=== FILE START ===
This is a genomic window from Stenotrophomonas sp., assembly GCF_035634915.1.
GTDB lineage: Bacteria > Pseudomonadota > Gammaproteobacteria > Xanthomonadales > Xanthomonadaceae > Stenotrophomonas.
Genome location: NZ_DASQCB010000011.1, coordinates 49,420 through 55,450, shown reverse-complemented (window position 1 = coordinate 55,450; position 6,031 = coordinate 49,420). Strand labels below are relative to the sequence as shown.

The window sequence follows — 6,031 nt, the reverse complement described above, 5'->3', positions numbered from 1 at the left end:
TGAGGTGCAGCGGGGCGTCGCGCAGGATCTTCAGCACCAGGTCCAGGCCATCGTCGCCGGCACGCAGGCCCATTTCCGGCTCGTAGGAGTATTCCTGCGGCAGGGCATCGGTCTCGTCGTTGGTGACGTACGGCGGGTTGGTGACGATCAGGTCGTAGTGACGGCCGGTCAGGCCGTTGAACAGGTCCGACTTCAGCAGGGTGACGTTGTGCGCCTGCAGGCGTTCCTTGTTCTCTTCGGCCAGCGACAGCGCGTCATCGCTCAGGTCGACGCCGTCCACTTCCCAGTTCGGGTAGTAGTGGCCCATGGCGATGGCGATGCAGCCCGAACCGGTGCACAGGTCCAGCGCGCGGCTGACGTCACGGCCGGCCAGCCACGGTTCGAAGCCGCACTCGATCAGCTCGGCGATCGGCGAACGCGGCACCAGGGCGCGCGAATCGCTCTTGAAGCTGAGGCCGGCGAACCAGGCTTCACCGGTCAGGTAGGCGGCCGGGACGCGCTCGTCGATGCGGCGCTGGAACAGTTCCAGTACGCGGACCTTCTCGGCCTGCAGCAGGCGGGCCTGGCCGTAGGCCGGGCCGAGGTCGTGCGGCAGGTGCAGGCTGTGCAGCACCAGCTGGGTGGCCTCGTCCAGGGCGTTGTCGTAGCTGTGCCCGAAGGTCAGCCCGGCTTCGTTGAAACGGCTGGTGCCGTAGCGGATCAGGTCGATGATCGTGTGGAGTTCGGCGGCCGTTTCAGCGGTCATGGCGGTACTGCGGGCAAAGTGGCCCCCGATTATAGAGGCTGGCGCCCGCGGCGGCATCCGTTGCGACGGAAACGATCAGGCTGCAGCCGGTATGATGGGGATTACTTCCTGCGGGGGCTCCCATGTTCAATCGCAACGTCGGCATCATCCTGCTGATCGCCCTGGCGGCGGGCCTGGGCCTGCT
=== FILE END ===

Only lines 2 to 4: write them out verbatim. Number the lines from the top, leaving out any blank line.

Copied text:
GTDB lineage: Bacteria > Pseudomonadota > Gammaproteobacteria > Xanthomonadales > Xanthomonadaceae > Stenotrophomonas.
Genome location: NZ_DASQCB010000011.1, coordinates 49,420 through 55,450, shown reverse-complemented (window position 1 = coordinate 55,450; position 6,031 = coordinate 49,420). Strand labels below are relative to the sequence as shown.

The window sequence follows — 6,031 nt, the reverse complement described above, 5'->3', positions numbered from 1 at the left end: